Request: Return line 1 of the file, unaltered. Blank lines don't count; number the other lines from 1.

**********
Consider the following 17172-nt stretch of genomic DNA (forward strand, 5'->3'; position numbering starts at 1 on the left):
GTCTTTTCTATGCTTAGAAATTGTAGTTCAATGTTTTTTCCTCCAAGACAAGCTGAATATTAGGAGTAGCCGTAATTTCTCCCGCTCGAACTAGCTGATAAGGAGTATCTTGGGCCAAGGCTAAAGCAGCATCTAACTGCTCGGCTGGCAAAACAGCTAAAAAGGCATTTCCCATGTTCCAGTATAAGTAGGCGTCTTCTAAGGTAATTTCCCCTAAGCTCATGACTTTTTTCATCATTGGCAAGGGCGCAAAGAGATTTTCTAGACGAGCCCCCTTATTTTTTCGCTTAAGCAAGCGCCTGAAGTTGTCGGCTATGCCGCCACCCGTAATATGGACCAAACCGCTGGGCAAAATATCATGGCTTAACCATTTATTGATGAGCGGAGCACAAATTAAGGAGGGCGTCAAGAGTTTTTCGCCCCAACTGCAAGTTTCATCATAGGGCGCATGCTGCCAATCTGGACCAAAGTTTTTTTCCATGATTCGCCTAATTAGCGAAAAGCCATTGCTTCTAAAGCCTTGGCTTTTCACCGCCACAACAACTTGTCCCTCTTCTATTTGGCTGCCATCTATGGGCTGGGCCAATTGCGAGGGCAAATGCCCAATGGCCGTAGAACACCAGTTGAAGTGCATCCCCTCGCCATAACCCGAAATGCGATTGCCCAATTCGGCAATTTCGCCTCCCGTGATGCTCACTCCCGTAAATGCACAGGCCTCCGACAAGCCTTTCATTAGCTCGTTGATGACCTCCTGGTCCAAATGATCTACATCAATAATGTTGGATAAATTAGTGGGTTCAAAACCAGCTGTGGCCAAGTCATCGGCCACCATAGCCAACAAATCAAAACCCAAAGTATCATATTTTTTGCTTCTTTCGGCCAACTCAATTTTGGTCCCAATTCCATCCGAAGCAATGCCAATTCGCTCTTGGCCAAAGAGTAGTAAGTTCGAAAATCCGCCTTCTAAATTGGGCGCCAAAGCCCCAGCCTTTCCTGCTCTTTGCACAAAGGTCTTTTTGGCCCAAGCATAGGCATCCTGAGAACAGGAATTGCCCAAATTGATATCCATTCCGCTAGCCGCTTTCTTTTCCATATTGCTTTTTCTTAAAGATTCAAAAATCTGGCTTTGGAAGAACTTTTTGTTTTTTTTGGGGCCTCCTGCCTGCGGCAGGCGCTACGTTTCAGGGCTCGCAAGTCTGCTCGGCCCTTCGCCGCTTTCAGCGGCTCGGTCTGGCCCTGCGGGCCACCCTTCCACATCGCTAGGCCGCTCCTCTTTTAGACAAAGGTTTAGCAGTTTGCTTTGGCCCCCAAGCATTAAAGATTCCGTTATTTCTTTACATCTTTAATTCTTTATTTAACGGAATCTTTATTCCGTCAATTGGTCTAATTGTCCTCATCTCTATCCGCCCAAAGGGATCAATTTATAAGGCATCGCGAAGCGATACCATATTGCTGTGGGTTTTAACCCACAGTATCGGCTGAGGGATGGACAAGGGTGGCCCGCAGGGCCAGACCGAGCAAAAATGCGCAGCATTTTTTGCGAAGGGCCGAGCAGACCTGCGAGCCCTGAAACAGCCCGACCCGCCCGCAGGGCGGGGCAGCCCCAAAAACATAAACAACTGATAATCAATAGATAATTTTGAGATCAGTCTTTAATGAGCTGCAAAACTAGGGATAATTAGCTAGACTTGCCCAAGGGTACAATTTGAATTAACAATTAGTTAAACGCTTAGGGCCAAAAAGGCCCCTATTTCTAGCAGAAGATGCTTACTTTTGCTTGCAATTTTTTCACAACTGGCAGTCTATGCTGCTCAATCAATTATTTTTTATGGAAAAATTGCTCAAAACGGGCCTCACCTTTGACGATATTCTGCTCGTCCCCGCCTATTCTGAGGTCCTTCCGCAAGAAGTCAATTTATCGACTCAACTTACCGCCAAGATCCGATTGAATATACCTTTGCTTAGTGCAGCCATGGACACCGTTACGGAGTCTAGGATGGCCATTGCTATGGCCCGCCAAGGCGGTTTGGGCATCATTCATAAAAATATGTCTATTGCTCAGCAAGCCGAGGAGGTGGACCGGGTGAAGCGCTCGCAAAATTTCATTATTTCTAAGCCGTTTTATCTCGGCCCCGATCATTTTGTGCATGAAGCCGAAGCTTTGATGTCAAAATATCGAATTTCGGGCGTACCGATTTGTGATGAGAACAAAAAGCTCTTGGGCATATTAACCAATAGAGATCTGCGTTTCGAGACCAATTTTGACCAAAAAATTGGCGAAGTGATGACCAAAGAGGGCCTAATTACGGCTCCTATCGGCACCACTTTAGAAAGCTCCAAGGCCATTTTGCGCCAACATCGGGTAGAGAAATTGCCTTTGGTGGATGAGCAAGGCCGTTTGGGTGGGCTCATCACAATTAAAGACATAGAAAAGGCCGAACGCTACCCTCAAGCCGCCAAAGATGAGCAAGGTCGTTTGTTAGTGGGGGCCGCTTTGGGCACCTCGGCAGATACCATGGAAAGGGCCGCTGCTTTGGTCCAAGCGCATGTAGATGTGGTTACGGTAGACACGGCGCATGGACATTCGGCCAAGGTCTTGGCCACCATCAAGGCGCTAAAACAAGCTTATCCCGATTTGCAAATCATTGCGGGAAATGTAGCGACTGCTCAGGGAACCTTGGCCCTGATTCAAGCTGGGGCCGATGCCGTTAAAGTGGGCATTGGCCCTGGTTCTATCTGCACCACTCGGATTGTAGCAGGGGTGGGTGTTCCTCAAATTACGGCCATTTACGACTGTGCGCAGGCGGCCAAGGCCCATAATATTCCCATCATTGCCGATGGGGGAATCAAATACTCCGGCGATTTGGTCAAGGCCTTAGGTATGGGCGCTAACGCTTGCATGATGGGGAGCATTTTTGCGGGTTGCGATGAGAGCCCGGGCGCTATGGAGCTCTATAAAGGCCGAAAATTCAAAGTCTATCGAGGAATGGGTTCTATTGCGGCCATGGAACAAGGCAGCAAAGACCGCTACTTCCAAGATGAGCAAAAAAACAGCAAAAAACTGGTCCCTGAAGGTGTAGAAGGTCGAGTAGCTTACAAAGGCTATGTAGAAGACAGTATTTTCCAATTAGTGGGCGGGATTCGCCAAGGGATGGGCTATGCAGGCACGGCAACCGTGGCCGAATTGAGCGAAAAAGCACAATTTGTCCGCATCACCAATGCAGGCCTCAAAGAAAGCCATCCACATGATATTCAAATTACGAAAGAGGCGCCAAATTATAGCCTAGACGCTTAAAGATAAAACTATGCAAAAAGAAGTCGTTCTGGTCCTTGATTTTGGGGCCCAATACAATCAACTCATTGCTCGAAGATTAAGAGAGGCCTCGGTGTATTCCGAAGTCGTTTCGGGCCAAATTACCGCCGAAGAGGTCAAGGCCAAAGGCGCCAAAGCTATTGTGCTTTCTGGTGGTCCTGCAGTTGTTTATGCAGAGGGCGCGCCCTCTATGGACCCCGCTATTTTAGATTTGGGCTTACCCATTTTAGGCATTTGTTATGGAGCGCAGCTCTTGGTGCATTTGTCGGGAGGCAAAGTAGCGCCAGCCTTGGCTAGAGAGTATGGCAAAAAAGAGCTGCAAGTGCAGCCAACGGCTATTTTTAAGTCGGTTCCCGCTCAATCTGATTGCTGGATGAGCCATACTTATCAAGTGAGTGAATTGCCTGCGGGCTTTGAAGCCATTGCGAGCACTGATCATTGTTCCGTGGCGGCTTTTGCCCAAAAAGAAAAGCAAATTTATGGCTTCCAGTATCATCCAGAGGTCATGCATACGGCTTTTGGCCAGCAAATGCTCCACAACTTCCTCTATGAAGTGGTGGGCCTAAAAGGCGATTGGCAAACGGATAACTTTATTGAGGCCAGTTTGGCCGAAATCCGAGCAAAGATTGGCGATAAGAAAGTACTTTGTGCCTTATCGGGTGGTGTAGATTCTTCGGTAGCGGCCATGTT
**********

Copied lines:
Consider the following 17172-nt stretch of genomic DNA (forward strand, 5'->3'; position numbering starts at 1 on the left):